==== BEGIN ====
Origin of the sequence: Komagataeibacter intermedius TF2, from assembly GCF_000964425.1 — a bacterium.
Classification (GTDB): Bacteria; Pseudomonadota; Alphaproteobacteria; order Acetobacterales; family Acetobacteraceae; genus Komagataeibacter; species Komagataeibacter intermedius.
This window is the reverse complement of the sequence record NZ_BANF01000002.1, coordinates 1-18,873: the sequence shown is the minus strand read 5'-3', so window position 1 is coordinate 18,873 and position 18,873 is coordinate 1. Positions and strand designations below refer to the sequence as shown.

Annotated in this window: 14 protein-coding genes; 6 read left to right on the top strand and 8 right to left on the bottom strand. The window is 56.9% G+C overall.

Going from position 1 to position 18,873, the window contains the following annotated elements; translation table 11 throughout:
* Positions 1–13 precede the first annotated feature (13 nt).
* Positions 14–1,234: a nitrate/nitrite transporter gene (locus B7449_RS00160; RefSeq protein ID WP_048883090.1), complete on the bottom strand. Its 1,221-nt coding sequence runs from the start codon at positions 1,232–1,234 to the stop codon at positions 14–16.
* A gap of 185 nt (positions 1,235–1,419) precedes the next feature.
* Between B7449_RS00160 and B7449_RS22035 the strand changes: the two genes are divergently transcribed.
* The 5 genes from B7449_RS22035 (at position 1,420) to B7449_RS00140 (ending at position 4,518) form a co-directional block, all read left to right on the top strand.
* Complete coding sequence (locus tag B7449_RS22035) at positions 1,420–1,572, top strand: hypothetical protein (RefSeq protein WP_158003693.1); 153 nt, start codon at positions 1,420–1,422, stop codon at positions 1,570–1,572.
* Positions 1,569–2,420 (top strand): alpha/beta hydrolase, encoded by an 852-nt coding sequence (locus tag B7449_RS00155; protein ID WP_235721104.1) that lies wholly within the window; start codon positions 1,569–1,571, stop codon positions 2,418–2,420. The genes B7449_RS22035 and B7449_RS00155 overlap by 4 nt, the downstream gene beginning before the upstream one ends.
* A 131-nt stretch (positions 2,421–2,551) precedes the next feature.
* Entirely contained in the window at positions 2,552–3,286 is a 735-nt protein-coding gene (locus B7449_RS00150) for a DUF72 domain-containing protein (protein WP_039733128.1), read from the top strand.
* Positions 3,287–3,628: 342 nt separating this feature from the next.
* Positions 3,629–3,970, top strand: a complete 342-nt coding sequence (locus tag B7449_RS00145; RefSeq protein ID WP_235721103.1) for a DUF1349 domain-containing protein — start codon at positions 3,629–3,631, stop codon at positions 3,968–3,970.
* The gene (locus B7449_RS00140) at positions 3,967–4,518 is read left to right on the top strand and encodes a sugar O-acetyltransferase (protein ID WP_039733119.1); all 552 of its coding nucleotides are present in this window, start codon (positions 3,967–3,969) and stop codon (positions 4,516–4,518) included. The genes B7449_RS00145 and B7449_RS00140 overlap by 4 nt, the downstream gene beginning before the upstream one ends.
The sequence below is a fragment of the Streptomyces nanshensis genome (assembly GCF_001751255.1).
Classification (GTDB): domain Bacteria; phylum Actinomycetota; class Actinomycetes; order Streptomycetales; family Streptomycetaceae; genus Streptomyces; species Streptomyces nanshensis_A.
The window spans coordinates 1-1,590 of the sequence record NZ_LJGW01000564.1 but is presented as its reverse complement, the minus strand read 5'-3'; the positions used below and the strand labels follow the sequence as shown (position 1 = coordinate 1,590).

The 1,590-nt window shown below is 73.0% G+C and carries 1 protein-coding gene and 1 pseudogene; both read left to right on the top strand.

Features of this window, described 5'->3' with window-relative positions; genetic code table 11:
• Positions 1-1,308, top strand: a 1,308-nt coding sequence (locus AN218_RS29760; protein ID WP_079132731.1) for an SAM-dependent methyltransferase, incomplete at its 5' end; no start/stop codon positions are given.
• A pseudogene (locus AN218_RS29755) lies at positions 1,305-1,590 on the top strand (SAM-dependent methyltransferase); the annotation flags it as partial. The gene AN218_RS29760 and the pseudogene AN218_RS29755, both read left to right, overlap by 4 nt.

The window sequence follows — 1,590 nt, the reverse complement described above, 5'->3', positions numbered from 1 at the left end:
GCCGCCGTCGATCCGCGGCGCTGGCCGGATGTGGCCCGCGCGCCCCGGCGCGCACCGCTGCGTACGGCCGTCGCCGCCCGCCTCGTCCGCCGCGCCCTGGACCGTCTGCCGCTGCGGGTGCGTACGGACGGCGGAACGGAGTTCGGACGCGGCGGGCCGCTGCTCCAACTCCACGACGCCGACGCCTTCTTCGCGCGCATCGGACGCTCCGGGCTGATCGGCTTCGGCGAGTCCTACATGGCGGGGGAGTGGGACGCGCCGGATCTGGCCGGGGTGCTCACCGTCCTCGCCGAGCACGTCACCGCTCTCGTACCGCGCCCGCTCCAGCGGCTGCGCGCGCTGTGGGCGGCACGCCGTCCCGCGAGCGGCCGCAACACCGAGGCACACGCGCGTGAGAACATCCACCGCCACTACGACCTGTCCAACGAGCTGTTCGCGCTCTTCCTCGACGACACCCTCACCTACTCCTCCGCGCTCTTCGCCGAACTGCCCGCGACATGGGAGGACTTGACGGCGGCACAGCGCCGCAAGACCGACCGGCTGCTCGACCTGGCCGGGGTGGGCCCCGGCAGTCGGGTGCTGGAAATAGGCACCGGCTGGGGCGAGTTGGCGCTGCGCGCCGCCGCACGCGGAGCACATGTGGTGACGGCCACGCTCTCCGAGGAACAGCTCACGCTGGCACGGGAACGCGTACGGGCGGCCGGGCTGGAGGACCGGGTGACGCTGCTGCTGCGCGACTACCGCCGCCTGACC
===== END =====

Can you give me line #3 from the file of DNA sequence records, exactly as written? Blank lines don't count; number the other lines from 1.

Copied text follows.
This window is the reverse complement of the sequence record NZ_BANF01000002.1, coordinates 1-18,873: the sequence shown is the minus strand read 5'-3', so window position 1 is coordinate 18,873 and position 18,873 is coordinate 1. Positions and strand designations below refer to the sequence as shown.